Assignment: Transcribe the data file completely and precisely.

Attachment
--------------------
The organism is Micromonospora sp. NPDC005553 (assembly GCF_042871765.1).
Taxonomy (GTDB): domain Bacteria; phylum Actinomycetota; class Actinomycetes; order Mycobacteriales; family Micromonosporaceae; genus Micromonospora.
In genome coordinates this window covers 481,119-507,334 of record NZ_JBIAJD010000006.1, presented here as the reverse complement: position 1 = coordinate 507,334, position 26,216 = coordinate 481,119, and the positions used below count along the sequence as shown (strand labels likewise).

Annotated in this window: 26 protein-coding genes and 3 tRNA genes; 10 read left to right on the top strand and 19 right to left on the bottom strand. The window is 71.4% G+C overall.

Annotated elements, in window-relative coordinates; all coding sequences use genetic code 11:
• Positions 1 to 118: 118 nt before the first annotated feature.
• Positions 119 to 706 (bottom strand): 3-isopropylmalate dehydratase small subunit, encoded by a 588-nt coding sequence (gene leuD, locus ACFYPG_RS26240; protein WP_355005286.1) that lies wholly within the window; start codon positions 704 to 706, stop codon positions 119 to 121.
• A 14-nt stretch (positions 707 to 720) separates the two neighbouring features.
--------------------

The organism is Micromonospora sp. NPDC005553 (assembly GCF_042871765.1).
Taxonomy (GTDB): domain Bacteria; phylum Actinomycetota; class Actinomycetes; order Mycobacteriales; family Micromonosporaceae; genus Micromonospora.
In genome coordinates this window covers 481,119-507,334 of record NZ_JBIAJD010000006.1, presented here as the reverse complement: position 1 = coordinate 507,334, position 26,216 = coordinate 481,119, and the positions used below count along the sequence as shown (strand labels likewise).

Annotated in this window: 26 protein-coding genes and 3 tRNA genes; 10 read left to right on the top strand and 19 right to left on the bottom strand. The window is 71.4% G+C overall.

Annotated elements, in window-relative coordinates; all coding sequences use genetic code 11:
• Positions 1 to 118: 118 nt before the first annotated feature.
• Positions 119 to 706 (bottom strand): 3-isopropylmalate dehydratase small subunit, encoded by a 588-nt coding sequence (gene leuD, locus ACFYPG_RS26240; protein WP_355005286.1) that lies wholly within the window; start codon positions 704 to 706, stop codon positions 119 to 121.
• A 14-nt stretch (positions 707 to 720) separates the two neighbouring features.